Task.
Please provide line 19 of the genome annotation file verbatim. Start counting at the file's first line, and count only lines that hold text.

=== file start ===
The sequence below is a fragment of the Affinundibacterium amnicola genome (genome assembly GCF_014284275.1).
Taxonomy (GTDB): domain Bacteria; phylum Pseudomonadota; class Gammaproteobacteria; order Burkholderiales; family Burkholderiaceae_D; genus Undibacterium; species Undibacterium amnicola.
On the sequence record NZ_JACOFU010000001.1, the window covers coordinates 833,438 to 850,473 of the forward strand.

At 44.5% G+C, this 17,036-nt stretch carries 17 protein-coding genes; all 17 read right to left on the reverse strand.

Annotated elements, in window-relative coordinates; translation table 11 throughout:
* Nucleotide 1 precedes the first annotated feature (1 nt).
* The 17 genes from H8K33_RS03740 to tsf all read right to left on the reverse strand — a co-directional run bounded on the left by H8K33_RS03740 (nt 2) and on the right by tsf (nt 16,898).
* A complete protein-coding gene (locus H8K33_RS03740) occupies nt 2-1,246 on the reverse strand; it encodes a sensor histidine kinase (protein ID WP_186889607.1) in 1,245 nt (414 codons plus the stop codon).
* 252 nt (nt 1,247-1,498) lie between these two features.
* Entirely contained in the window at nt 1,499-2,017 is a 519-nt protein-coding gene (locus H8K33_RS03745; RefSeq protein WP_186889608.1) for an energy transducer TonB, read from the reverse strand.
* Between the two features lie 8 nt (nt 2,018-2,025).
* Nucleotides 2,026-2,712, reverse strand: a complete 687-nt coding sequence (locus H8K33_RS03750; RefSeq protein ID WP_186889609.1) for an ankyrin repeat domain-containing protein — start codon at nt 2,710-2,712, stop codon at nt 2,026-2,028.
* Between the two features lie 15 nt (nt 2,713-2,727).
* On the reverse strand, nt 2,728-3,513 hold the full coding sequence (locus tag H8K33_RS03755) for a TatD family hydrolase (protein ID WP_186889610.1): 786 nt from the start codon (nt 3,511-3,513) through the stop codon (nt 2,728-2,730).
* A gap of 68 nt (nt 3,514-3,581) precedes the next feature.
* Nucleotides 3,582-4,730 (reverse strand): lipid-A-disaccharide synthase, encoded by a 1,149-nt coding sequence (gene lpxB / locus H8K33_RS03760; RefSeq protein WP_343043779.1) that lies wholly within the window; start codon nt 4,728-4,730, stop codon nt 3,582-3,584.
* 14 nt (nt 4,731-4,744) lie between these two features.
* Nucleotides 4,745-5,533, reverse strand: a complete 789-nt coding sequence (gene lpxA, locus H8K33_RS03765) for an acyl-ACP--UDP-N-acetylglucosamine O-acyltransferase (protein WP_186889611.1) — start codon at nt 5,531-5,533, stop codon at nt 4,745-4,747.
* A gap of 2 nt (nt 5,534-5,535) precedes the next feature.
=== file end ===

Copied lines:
* A gap of 2 nt (nt 5,534-5,535) precedes the next feature.